Pfeffer is concerned for his M.B.A. students: “Most of my students have a problem because they’re way too nice.”

He tells a story about a former student who visited his office. The young man had been kicked out of his start-up by — Pfeffer speaks the words incredulously — the Stanford alumni mentor he himself had invited into his company. Had there been warning signs?, Pfeffer asked. Yes, said the student. He hadn’t heeded them, because he’d figured the mentor was too big of a deal in Silicon Valley to bother meddling in his little affairs.

“What happens if you put a python and a chicken in a cage together?,” Pfeffer asked him. The former student looked lost. “Does the python ask what kind of chicken it is? No. The python eats the chicken. And that’s what she” — the alumni mentor — “does. She eats people like you for breakfast.”

In Grant’s framework, the mentor in this story would be classified as a “taker,” which brings us to a major complexity in his findings. Givers dominate not only the top of the success ladder but the bottom, too, precisely because they risk exploitation by takers. It’s a nuance that’s often lost in the book’s popular rendering. “I’ve become the nice-guys-finish-first guy,” he told me.

Give and Take seeks to pinpoint what, exactly, separates successful givers from “doormat” givers (the subtleties of which we will return to). But it does not consider what separates successful jerks, like Steve Jobs, from failed ones like … well, Steve Jobs, who was pushed out of his start-up by the mentor he’d recruited, in 1985.

The fact is, me-first behavior is highly adaptive in certain professional situations, just like selflessness is in others. The question is, why — and, for those inclined to the instrumental, how can you distinguish between the two?

May 20, 2015

Mustafa Kemal Atatürk I WHO DID WHAT IN WORLD WAR 1?

Filed under: Europe,History,Middle East — Tags: , , — Nicholas @ 04:00

Published on 18 May 2015

Mustafa Kemal or simply Atatürk was the founder of the modern, secular Turkish Republic. He earned his stripes as an officer in World War 1 as the defender of Gallipoli against the ANZAC troops. You can find out all about Mustafa Kemal Atatürk during the last years of the Ottoman Empire in our biography.

May 16, 2015

Kazakhstan’s looming succession crisis

Filed under: Asia,Government — Tags: , , — Nicholas @ 03:00

At The Diplomat, Catharine Putz wonders if there can be a Kazakhstan without President Nursultan Nazarbayev:

In a new report, the International Crisis Group says that Kazakhstan is facing a stress test – its only president since independence turns 75 this summer and Russia’s “actions in Ukraine cast a shadow over Kazakhstan.” To date, the report notes, Kazakhstan’s devotion to continuity has trumped needed democratic reforms. Nursultan Nazarbayev’s recent landslide reelection demonstrates his absolute centrality to political stability in the country and could prove to be “a serious vulnerability.”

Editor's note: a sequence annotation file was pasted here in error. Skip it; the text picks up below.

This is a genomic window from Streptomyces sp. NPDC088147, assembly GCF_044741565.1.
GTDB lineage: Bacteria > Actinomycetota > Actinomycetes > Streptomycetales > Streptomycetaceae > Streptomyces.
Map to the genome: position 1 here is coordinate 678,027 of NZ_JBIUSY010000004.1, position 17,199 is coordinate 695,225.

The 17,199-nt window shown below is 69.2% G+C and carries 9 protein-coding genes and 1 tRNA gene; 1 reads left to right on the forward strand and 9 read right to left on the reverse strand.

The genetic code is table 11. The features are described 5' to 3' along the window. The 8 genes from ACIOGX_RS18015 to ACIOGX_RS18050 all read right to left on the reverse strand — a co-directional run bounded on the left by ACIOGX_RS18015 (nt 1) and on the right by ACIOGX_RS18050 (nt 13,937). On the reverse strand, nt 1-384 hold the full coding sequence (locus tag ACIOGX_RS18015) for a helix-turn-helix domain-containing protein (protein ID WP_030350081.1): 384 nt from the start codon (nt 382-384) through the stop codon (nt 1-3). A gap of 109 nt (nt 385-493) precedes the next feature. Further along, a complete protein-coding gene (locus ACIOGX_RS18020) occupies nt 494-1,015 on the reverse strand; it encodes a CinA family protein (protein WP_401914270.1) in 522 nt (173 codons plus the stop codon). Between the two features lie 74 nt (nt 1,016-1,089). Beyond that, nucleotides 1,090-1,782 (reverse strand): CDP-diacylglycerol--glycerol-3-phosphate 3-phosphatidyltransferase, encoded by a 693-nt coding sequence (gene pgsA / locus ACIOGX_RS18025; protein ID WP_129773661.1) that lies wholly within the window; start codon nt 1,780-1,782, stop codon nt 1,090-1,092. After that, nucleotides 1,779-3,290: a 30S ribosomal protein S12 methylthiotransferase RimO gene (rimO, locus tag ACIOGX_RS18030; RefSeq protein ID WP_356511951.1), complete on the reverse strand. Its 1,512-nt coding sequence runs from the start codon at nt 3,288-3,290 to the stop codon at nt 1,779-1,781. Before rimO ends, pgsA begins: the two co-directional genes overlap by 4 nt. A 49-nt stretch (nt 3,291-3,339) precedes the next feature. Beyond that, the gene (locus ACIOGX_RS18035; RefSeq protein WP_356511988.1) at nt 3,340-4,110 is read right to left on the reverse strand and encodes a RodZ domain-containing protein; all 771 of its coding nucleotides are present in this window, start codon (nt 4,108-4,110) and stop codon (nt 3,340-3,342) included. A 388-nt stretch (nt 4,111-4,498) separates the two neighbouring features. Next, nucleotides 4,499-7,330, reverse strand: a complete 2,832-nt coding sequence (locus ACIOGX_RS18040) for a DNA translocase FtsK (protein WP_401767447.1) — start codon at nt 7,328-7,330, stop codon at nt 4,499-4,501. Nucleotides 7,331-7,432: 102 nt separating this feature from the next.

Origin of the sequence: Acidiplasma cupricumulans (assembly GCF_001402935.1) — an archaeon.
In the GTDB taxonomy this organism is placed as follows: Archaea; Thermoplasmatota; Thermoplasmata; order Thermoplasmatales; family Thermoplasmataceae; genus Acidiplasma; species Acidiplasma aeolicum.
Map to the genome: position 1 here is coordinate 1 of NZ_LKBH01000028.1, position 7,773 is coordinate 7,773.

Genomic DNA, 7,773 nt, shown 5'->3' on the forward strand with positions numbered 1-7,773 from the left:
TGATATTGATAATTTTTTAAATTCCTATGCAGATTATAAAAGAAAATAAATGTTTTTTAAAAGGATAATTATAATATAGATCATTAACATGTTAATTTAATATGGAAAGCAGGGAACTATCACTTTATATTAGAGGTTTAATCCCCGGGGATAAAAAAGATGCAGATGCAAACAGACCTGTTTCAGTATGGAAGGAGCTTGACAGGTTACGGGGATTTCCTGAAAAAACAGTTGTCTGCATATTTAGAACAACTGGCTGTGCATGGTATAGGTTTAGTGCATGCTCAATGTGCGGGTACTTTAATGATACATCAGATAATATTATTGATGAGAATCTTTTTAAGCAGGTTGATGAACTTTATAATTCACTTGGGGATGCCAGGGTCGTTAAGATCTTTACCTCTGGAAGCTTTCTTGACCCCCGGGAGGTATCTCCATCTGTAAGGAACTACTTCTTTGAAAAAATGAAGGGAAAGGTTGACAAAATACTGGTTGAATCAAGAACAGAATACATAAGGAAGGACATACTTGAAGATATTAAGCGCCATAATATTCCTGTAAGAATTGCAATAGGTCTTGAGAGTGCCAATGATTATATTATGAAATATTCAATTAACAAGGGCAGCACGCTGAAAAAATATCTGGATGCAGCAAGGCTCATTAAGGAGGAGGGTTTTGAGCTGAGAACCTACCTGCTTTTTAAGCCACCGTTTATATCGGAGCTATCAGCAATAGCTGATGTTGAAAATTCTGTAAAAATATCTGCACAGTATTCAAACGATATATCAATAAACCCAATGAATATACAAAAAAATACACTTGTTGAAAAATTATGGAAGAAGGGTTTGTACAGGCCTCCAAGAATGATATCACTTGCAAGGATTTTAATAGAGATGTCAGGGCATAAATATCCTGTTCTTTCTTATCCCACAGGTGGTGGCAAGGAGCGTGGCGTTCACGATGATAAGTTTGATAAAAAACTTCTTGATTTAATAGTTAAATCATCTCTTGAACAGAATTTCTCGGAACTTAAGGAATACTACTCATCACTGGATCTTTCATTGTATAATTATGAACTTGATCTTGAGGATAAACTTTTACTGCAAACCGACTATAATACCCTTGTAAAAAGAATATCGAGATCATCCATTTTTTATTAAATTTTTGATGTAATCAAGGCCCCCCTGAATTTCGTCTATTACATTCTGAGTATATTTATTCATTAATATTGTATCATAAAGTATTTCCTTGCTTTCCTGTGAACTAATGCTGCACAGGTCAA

The report encourages Kazakhstan to act soon – reconfirming its independence from Russia and lifting the veil on government operations in order to reassure citizens and foreign powers “that the state is not the work of one man or an exclusive ethnic project and that the transition to a post-Nazarbayev era will be smooth.” The report recommends that Kazakhstan continue to pursue a multi-vector foreign policy by engaging equally with Russia and the EU; take a “recognizable role” in pursuing a solution to the Ukraine crisis; give senior officials – other than Nazarbayev – some stage time; practice restraint in issues of language, ethnicity, and nationalism; and broaden economic development beyond Astana.

This is not the first time parallels have been drawn between Ukraine and Kazakhstan. Kazakhstan, like all of Central Asia, had a sizeable ethnic Russian population when the Soviet Union dissolved. That population has dwindled; in a country of 17 million a 2009 census determined that ethnic Russians accounted for 23 percent, ethnic Kazakhs more than 60 percent. This is a more modern development, as it wasn’t until the mid-1980s that the ethnic Kazakh population bypassed that of ethnic Russians in the region. Now, most ethnic Russians are concentrated along the northern border with Russia.

How do you say “Après moi, le déluge” in Kazakh?

May 5, 2015

Conrad von Hötzendorf I WHO DID WHAT IN WW1?

Filed under: Europe,History,Military — Tags: , , , — Nicholas @ 03:00

Published on 4 May 2015

Conrad von Hötzendorf was one of the main figures pushing for war and escalating the July crisis in 1914 leading to World War 1. His failure as commander in chief of Austria-Hungary were staggering but still today some consider him a military genius. Who was this man who polarizes military scholars till today and played such a huge role in the downfall of the Habsburg empire? Find out in our biography.

April 17, 2015

Grant and Lee at Appomattox

Filed under: History,Military,USA — Tags: , — Nicholas @ 02:00

In The Federalist, John Daniel Davidson posted an article earlier this month marking the 150th anniversary of Appomattox: